Fort Hays State University has provided educational opportunities in southwest Kansas with the opportunity for students to earn a Bachelor of Social Work degree within the community for more than a decade.
Recently, through the Dodge City Cohort Program, 12 Dodge City students graduated through FHSU on May 17.
FHSU provides face-to-face classes taught by core faculty and adjunct instructors in three southwest Kansas communities as the only institution of higher learning in western Kansas.
According to FHSU instructor and cohort coordinator Rekala Tuxhorn, the BSW Cohort programs allow students who have already invested in their community, to stay and give back through service delivery as a social worker. The first of many BSW Cohorts started in Garden City, which is currently in the fifth cohort cycle, which began in 2006.
The Dodge City Cohort Program started in 2016.
"Each FHSU BSW student completes a minimum of 500 practice hours in various social service agencies during their final semester," Tuxhorn said. "The practicum provides students an opportunity to apply the knowledge and skills learned in the classroom at actual social service agencies."
The economic and service contribution of the recent Dodge City BSW graduates this spring, amounted to more than 6,000 hours and between $60,000 and $90,000.
"The students were placed in eight different agencies and institutions throughout Dodge City," Tuxhorn said. "It is very common for FHSU BSW students to be offered positions at the agencies where they completed their practicums.
"This allows students to be employed immediately upon graduating and passing the licensure exam."
As the students become licensed, the number of Ford County social workers at the bachelor level will double, increasing a much needed number of social workers for southwest Kansas.
"I grew up in Dodge City," said BSW graduate Leslie Lima. "I am a DCHS graduate. I left once and came back. This is where my roots are, where I belong.
"I want to give back to this unique, diverse and full of opportunities community that has supported me and watched me grow."
BSW graduate Kaitlyn Fernandez said, "The biggest thing the Dodge City BSW cohort provided for me was an amazing education without having to travel outside of Dodge City.
"I am a wife, mother, and work full time, so without this program coming to Dodge I don’t know that I would have been able to further my education.
"I also have become very educated and connected with our community resources as well as building relationships with other social workers in our community and surrounding areas."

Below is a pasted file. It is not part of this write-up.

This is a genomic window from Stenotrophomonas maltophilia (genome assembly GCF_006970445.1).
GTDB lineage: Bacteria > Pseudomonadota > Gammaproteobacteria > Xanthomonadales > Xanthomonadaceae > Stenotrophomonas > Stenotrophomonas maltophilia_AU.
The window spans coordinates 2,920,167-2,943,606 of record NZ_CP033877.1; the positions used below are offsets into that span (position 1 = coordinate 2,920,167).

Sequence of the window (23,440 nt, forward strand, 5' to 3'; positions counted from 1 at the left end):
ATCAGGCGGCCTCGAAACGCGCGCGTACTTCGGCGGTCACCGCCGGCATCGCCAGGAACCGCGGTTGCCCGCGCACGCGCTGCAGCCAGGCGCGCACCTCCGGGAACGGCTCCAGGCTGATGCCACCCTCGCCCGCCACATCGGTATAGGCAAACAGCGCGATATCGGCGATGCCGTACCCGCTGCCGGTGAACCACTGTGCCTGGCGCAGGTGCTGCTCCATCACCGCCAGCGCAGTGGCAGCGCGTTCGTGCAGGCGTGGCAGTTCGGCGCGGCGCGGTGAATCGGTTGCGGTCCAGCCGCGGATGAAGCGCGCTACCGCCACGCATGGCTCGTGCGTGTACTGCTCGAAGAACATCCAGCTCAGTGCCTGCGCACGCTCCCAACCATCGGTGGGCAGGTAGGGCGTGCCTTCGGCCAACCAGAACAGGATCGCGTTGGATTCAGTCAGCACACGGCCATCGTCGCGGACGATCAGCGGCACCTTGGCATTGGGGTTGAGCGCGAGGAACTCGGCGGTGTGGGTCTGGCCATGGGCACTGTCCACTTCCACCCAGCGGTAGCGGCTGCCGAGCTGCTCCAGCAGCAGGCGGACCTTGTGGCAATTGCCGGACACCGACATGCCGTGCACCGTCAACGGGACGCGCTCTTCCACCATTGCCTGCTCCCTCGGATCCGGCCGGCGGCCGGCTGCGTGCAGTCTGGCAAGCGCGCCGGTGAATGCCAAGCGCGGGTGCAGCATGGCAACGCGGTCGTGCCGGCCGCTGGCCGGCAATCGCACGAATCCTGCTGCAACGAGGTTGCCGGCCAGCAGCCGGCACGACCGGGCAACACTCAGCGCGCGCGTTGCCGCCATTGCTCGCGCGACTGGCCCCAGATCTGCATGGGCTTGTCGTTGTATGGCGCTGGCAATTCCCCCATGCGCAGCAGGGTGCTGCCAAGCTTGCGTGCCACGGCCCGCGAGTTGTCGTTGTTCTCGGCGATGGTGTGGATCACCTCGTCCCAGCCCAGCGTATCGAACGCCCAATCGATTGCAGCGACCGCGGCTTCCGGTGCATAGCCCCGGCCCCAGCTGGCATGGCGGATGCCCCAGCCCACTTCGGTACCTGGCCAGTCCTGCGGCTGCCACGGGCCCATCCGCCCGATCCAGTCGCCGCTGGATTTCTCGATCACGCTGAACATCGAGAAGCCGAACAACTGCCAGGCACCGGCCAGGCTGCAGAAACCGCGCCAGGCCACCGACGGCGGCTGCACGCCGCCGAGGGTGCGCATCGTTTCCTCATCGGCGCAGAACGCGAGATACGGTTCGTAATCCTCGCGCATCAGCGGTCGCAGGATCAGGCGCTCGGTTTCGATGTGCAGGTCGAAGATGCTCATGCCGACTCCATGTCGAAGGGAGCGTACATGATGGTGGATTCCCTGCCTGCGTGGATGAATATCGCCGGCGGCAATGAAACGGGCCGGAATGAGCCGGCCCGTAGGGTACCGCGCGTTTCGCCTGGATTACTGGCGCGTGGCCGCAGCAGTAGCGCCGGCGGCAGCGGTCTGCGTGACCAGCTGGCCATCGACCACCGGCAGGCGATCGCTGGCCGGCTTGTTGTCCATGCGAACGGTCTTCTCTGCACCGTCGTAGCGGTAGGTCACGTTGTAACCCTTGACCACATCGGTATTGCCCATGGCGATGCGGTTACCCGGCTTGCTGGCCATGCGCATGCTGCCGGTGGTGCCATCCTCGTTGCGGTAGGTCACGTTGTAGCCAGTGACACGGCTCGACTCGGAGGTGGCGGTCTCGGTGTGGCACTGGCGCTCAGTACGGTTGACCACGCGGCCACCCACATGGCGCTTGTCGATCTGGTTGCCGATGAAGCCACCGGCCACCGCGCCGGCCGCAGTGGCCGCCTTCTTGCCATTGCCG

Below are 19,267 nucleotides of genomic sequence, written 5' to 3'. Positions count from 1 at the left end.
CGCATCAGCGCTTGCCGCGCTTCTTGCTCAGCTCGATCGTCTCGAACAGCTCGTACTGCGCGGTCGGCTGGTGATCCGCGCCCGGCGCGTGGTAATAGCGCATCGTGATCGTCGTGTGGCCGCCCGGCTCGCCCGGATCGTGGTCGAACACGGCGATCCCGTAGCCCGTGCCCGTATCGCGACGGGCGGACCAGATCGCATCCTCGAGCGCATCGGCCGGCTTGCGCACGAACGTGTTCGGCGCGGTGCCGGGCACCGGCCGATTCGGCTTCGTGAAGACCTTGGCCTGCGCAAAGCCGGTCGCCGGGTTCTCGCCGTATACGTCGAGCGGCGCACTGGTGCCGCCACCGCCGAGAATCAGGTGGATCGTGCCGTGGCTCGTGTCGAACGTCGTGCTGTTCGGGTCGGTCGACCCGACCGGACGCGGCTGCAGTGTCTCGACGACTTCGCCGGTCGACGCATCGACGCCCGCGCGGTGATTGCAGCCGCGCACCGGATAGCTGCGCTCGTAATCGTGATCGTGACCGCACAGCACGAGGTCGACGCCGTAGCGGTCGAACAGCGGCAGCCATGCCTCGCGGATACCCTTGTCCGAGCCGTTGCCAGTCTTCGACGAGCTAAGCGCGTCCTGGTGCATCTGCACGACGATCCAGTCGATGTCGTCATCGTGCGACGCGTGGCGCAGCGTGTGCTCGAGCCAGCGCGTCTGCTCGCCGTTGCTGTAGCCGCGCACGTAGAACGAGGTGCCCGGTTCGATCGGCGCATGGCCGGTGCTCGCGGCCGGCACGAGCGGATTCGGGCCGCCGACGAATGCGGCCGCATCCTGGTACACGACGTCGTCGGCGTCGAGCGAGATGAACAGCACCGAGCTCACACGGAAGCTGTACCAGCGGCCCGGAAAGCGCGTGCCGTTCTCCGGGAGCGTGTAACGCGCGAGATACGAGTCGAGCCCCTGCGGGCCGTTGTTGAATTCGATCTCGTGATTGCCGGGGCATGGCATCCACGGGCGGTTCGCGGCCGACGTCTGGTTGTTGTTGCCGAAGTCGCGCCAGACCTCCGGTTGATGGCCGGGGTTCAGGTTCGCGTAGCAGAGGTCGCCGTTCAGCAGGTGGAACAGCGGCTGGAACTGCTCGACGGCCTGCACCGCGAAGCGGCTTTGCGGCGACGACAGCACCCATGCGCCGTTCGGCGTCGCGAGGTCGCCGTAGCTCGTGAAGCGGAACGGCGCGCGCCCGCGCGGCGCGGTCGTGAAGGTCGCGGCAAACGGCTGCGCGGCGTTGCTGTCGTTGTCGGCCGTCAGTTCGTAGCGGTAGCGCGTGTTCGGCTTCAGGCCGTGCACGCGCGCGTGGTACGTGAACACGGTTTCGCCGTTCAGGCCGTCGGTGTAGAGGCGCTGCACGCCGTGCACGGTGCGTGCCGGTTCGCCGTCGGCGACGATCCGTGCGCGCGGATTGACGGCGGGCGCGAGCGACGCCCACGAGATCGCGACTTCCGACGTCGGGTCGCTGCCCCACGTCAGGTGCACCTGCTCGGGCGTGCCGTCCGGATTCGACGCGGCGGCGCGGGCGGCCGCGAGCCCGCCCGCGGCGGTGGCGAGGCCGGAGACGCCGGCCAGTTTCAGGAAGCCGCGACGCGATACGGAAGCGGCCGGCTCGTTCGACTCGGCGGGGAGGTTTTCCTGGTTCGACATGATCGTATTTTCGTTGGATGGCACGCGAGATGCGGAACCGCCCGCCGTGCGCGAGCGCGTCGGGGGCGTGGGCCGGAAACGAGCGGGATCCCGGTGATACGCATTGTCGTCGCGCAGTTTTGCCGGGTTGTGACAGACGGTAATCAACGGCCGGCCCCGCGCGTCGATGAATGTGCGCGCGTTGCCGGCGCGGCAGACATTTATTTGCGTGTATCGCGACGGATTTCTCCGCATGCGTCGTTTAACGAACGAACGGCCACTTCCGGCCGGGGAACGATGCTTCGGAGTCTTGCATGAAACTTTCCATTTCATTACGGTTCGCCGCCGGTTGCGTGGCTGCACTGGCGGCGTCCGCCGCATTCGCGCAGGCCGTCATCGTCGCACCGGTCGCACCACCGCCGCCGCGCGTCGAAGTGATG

Social workers are employed at various locations, such as mental health agencies, hospitals, schools, nursing homes, addiction treatment centers and court systems.
"There is a need in my community for bilingual social workers," Lima said. "I plan to continue my education and become a licensed therapist. The need became apparent in my years as a school resource officer for more people in the helping professions."
FHSU provides cohort students a $500 scholarship each semester for their face-to-face classes through the AccessUS grant program.
According to Tuxhorn, tuition and fees for the Bachelor’s in Social Work Cohort program at FHSU are under $11,000, compared to the University of Kansas at $23,000-plus, Kansas State University at $20,000-plus and Wichita State University at $16,000-plus.
"My first year was intimidating with a lot of unknowns at the schools as it pertained to establishing where I fit in," Lima said. "I don’t like to feel that way. I asked about attending courses in the realm of trauma-informed practices and forensic interviewing, such as ChildFirst, put on by the Western Kansas Child Advocacy Center.
"I felt better equipped to talk to and help kids in crisis. In those trainings, I liked giving people and kids the opportunity to be able to talk about what they have been through. Listening to professionals talk in those trainings I realized social work was an area in which I could continue to grow as an officer, help people and have a plan for retirement."
Offered on the ground at Dodge City Community College, the Dodge City Cohort program is a three-year part-time program through FHSU, with the next program coming August 2019.
"I would recommend this program to anyone interested in furthering their education or helping others," Fernandez said. "This program has amazing professors and staff that want to see you succeed and make a difference. Classes are offered one evening a week and online, so it is doable to fit into a busy schedule."
Beginning in the summer of 2020, FHSU will launch a Master’s of Social Work program in western Kansas.
"The clinically focused MSW program at FHSU will provide a cost-effective solution to the demand for clinical social workers in western Kansas and improve access to health and mental health care for residents in the western portion of the state," Tuxhorn said.
Tuxhorn added that only 4 percent of the Master’s and Clinical Social Workers, live and work in the western half of the state.
The upcoming master's program will help fill that need in the area.
If anyone is interested in learning more information or joining the 2019 Dodge City Social Work Cohort or questions about other social work degree options, contact Tuxhorn at firstname.lastname@example.org or visit www.fhsu.edu/socialwork.
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